University of Ljubljana Emission control measures (ECM) Emission ...

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5 Φεβ 2013 (πριν από 4 χρόνια και 6 μήνες)

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The ScorePP Approach to Predict Releases

of Priority Pollutants From Urban Sources

Hans
-
Christian Holten Lützhøft
1
, Erica Donner
2
, Veerle Gevaert
3
,
Webbey De Keyser
3
, Tonie Wickman
4
, Matej Cerk
5
, Eva Eriksson
1
,
André Lecloux
6
,
Primo
ž

Banovec
5

and Anna Ledin
1


1
DTU Environment, Technical University of Denmark, Kgs. Lyngby, Denmark

2
Urban Pollution Research Centre, Middlesex University, London, UK

3
BIOMATH, Ghent University, Gent, Belgium

4
Environmental Monitoring, Stockholm Stad, Stockholm, Sweden

5
Faculty of civil and Geodetic Engineering, University of Ljubljana, Ljubljana, Slovenia

6
Envicat Consulting, Avenue Montesquieu 36, B
-
1300 Wavre, Belgium


ScorePP Dissemination Workshop

Wendake, Quebec

Monday 5 October 2009

Aim

The main project aim is to develop
Source Control Options

for
Reducing Emissions

of
Priority Pollutants

from urban areas


The specific aim of this task was to
identify potential sources

and to
quantify releases

of
priority pollutants


Aim

Approach

Substances

Results

Conclusions

Approach

Develop Source Classification Framework

Compile data on sources & releases

Classifying using the Emission String concept

Aim

Approach

Substances

Results

Conclusions

Establish releases based on the compiled data

Source Classification Framework

Requirements

Content should be structured and organised in a harmonised way

Ensure that the different sources could be distinguished from each other

To be valid EU wide

Dynamic and to be used after this project ends


Inspiration

US EPA SCC

TGD

Harmonised codes like CN, NACE and NOSE

EINECS, CAS#

Aim

Approach

Substances

Results

Conclusions

Source Classification Framework



the
Emission String

concept

CAS #: unique identification of each substance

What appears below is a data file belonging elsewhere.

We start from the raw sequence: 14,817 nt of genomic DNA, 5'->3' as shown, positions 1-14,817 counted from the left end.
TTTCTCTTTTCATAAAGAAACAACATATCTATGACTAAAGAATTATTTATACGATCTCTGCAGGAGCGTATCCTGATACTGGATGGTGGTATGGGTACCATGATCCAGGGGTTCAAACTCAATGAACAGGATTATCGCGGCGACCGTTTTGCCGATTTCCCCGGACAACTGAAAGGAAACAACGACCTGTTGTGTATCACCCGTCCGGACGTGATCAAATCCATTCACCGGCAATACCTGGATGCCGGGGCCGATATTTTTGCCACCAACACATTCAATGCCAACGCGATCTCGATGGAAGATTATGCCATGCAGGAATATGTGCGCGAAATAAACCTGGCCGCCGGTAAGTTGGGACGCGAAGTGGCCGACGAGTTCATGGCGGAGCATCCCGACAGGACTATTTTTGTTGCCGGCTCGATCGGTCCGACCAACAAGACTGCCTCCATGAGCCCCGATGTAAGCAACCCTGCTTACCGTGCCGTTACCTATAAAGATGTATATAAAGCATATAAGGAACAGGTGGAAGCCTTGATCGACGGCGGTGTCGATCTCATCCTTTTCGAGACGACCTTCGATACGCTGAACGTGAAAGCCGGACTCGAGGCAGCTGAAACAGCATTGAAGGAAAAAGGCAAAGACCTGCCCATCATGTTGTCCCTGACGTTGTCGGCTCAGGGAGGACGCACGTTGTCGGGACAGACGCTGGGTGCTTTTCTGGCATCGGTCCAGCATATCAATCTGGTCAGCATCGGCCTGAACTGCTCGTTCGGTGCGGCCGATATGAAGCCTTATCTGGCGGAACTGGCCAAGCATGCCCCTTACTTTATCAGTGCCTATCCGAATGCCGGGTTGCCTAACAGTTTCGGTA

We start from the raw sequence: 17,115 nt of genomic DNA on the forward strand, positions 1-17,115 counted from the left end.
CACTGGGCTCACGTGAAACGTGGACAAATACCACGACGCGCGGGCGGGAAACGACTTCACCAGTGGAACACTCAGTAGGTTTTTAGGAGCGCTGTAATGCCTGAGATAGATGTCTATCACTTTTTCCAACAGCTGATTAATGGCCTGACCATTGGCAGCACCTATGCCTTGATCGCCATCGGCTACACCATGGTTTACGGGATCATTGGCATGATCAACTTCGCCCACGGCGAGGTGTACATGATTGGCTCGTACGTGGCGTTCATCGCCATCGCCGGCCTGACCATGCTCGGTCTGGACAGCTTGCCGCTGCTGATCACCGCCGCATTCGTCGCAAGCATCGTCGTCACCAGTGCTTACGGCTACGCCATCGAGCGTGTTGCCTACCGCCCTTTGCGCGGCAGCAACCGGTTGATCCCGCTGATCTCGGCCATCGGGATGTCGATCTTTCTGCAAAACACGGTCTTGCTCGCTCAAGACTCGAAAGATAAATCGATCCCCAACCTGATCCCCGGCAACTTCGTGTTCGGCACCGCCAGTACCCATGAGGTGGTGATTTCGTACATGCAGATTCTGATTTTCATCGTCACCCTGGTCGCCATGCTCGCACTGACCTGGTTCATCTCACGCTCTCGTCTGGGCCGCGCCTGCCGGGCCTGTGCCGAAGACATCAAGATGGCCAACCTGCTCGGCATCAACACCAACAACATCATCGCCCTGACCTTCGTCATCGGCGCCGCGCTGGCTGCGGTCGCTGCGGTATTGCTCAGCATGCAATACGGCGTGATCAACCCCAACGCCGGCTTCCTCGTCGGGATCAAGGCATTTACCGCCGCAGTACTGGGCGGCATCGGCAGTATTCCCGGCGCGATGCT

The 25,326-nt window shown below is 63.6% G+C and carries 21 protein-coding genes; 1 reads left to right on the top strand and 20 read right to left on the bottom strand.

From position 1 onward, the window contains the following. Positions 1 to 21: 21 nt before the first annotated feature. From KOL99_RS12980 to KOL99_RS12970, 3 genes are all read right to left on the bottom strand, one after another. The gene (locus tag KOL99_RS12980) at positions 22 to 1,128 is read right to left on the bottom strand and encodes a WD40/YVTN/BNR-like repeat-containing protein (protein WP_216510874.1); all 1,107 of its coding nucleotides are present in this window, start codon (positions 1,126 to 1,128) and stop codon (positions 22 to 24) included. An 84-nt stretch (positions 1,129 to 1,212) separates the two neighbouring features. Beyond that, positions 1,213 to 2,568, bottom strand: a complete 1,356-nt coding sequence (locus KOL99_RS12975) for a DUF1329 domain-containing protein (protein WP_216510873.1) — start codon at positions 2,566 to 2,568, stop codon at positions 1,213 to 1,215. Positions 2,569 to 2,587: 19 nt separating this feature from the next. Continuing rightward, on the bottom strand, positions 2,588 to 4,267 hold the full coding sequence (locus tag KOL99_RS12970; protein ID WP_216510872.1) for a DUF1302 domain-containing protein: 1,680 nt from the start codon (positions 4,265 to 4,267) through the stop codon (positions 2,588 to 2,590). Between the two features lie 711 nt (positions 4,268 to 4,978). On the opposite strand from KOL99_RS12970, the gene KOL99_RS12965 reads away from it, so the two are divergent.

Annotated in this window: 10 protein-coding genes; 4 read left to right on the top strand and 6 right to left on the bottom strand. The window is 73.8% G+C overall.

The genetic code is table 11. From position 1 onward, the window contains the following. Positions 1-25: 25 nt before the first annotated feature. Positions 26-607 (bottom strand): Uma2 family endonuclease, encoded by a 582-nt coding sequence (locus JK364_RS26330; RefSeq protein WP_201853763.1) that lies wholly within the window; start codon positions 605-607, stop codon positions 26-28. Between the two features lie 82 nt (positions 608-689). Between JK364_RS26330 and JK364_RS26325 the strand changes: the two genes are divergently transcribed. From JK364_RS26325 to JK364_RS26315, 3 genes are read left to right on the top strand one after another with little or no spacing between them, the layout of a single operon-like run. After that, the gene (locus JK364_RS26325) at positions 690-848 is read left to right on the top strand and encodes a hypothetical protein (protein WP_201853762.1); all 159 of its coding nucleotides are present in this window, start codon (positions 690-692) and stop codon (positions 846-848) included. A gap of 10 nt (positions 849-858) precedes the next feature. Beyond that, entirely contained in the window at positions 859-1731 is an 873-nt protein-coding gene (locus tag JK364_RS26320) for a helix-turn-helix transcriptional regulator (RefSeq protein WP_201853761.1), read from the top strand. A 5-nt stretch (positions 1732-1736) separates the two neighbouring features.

NOSE: unique identification of emission processes


NACE: unique identification of economic activities related with the source

The ScorePP defined descriptors of

Urban Structure, comprising e.g.

Construction sites

Facilities; e.g. factories, dentists, slaughter houses (i.e. legal entities)

Households

Rivers

Roads

Waste sites/landfills

Release Pattern

Temporal releases on a daily, weekly and yearly basis

Release Factor


All data are stored in a database

Aim

Approach

Substances

Results

Conclusions

Compiling data

Risk Assessment Reports from EU

Hazardous Substance Data Bank and
Household Product Database

from
US NLM

Handbooks and electronic compilations, e.g. the Merck Index, Rippen, the
e
-
Pesticide Manual
, Kirk
-
Othmer’s Encyclopedia of Chemical Technology

Research articles

Aim

Approach

Substances

Results

Conclusions

Wear

& tear

Classifying sources using the ES concept

Aim

Approach

Substances

Results

Conclusions

RP/RF

RP/RF

CAS#

Disposal

Waste

RP/RF

RP/RF

RP/RF

RP/RF

RP/RF

NACE

NOSE

US

Waste

Waste

Waste

Waste

O
O
C
H
3
C
H
3
O
C
H
3
C
H
3
O
SCF tested on a selection of WFD substances



Substance

Major use/function

Representing

Anthracene

Intermediate (lower PAH)

Naphthalene; fluoranthene

Atrazine

Pesticide, triazine

Alachlor; simazine

Benzene

Intermediate

trichlorobenzenes

B(a)P

Combustion product (higher PAH)

Higher PAHs

Cl
-
alkane
s

Flame
-
retardant/metal working fluid


Cadmium

Metal. Wide variety of functions


Chlorpyrifos

Pesticide, organophosphate

Chlorfenvinphos

DEHP

Plasticizer


Diuron

Pesticide, urea

Isoproturon

Endosulfan

Pesticide, cyclodiene organochlorine

Alfa
-
endosulf
an; partly PeCP

Endrin

Pesticide, cyclodiene

Aldrin; dieldrin; isodrin

HCB

Impurity/by
-
product


HCBD

Impurity/by
-
product


HCH

Pesticide, cyclodiene organochlorine

Lindane; partly PeCP

Lead

Metal. Wide variety of functions


Mercury

Metal. Wide variety
of functions

Alkyl mercury

DCM

Solvent, chlorinated methane

Cl
-
methanes

Nickel

Metal. Wide variety of functions


NPs

Intermediate

Alkyl phenols

DDT

Pesticide

DDT derivatives

PBDE

Flame
-
retardant


PeCB

Impurity/by
-
product


TEL

Alkyllead anti knockin
g agent

Alkyl lead

TBTs

Pesticide/stabilizer in plastics

Alkyl tin

TCE

Solvent, chlorinated ethane

Cl
-
ethylenes

Trifluralin

Pesticide, selective soil herbicide

Partly isoproturon


Number of ESs for each PP

(ab 900 ESs in total)

Anthracene
Atrazine
Benzene
Benzo(a)pyrene
Chloroalkanes
Cadmium
Chlorpyrifos
DCM
DEHP
Diuron
Endosulfan
Endrin
HCB
HCBD
HCH
Lead
Mercury
Nickel
Trifluralin
NPs
PBDE
PeCB
TEL
TBTs
TCE
0
50
100
150
Loads
Various releases
No data
Release Factors
Substance
No of ESs
Aim

Approach

Substances

Results

Conclusions

Number of ESs in each urban structure

(ab 900 ESs in total)

Aim

Approach

Substances

Results

Conclusions

Agriculture
Air transport
Buildings
Construction sites
Diffuse sources
Waste disposal
Electricity
Facilities
Forestry
Gardens
Households
Mining
Other uses
Railroads
Rivers
Roads
Sea transport
Water supply
0
50
100
150
Loads
Various releases
No data
Release Factors
200
400
600
Urban Structure
No of ESs
Archetype sources

Agriculture

Construction sites and buildings

Facilities

Households

Roads

Waste disposal

Diffuse and other not immediately classifiable sources

Aim

Approach

Substances

Results

Conclusions

Fertilizers and pest control

Diuron: 7,5
-
25 mg/application